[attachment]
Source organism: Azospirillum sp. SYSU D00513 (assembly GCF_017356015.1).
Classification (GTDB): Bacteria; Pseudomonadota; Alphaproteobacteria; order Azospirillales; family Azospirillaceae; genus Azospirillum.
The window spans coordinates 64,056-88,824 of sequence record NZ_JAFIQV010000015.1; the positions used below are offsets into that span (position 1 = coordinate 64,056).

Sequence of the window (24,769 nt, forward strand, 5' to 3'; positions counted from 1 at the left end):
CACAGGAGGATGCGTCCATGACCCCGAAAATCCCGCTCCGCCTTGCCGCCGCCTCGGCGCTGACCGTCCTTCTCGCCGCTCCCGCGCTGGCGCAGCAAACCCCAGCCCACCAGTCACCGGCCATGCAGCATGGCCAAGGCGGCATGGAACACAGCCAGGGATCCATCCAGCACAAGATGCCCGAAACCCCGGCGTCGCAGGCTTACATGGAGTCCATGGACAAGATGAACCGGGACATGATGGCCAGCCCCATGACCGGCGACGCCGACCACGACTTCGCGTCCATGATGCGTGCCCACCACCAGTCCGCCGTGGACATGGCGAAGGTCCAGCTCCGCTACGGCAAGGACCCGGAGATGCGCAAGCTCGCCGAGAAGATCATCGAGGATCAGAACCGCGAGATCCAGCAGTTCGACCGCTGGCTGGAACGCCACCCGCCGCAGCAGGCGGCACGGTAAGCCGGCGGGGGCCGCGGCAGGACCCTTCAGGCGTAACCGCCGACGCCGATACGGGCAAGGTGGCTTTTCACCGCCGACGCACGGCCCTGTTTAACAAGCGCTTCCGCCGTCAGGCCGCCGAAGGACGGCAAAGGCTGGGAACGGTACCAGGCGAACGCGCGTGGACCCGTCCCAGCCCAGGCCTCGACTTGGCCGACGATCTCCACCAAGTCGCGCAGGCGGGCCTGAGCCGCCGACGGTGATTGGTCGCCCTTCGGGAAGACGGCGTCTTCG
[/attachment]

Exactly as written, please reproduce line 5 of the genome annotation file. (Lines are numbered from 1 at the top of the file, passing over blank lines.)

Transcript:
CACAGGAGGATGCGTCCATGACCCCGAAAATCCCGCTCCGCCTTGCCGCCGCCTCGGCGCTGACCGTCCTTCTCGCCGCTCCCGCGCTGGCGCAGCAAACCCCAGCCCACCAGTCACCGGCCATGCAGCATGGCCAAGGCGGCATGGAACACAGCCAGGGATCCATCCAGCACAAGATGCCCGAAACCCCGGCGTCGCAGGCTTACATGGAGTCCATGGACAAGATGAACCGGGACATGATGGCCAGCCCCATGACCGGCGACGCCGACCACGACTTCGCGTCCATGATGCGTGCCCACCACCAGTCCGCCGTGGACATGGCGAAGGTCCAGCTCCGCTACGGCAAGGACCCGGAGATGCGCAAGCTCGCCGAGAAGATCATCGAGGATCAGAACCGCGAGATCCAGCAGTTCGACCGCTGGCTGGAACGCCACCCGCCGCAGCAGGCGGCACGGTAAGCCGGCGGGGGCCGCGGCAGGACCCTTCAGGCGTAACCGCCGACGCCGATACGGGCAAGGTGGCTTTTCACCGCCGACGCACGGCCCTGTTTAACAAGCGCTTCCGCCGTCAGGCCGCCGAAGGACGGCAAAGGCTGGGAACGGTACCAGGCGAACGCGCGTGGACCCGTCCCAGCCCAGGCCTCGACTTGGCCGACGATCTCCACCAAGTCGCGCAGGCGGGCCTGAGCCGCCGACGGTGATTGGTCGCCCTTCGGGAAGACGGCGTCTTCG